For further reading on the Astral Plane:


-- The Physical Plane --

      The Physical Plane is the seventh plane. It is the plane where our physical bodies reside.



-- In Conclusion: The Seven Planes --

      Each of the seven Planes of Existence has its own attributes, and each Plane impacts upon humans in its own way. A solid foundation in understanding the different Planes is key to understanding more advanced Theosophical concepts. It is hoped that the reader will click on the links in the chart of any terms that need further explanation.

      C. Jinarajadasa, in his book First Principles of Theosophy, explains in detail the seven Planes of Existence. The book's fifth chapter, “The Invisble Worlds” (Jinarajadas's name for the Planes) offers an in-depth explanation:

The same book has a chart of the seven Planes on page 200:
      C. W. Leadbeater, in his book “Man Visible and Invisible”, talks about the seven Planes in Chapter II, “The Planes of Nature,” Plate II, “Planes of Nature,” and Plate IV, “Involution and Evolution”.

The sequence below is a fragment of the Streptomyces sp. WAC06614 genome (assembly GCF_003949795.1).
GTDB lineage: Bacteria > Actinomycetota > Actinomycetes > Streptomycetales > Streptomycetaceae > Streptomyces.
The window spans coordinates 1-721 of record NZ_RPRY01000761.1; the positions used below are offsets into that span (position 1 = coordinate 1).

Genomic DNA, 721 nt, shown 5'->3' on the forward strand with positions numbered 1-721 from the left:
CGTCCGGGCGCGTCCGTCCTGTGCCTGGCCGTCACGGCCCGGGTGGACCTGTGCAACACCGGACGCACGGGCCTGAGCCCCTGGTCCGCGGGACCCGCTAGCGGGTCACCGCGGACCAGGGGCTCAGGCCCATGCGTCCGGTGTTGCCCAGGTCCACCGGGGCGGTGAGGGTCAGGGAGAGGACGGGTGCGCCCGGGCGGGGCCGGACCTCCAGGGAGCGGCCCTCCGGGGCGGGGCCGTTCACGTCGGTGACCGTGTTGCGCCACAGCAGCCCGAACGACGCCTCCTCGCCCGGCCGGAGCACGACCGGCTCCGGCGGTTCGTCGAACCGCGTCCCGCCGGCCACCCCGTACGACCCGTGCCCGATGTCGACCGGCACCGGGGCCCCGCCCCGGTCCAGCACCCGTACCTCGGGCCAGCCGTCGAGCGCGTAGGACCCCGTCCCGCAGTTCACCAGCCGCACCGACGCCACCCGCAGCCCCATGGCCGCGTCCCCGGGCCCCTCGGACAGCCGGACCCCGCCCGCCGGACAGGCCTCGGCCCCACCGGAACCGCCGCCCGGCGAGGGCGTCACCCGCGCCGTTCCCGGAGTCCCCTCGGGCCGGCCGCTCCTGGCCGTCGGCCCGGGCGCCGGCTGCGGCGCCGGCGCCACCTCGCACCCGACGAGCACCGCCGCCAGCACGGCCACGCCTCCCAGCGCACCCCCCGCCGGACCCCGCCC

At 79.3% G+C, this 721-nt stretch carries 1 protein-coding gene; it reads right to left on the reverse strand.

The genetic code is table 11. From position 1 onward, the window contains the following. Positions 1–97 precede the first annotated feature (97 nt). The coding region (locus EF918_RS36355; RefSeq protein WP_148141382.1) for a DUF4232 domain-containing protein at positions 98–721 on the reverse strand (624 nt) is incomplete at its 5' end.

Next: Lesson 8, The Reincarnation Cycle
http://users.ez2.net/nick29/theosophy/lessons07.htm
REF LINK 

Other Worlds...

Lessons in Theosophy


Lesson 6, Heaven, Hell,
Purgatory, Avichi, and Devachan



      Theosophy teaches that, after we die, our point of consciousness moves on to other planes of existence (before returning for another reincarnation). Some planes are “higher” than others, although the reader is cautioned not to think of the planes as geographically separate — all of the planes inter-penetrate each other, occupying the same space.


-- A Geography of the Invisible Worlds --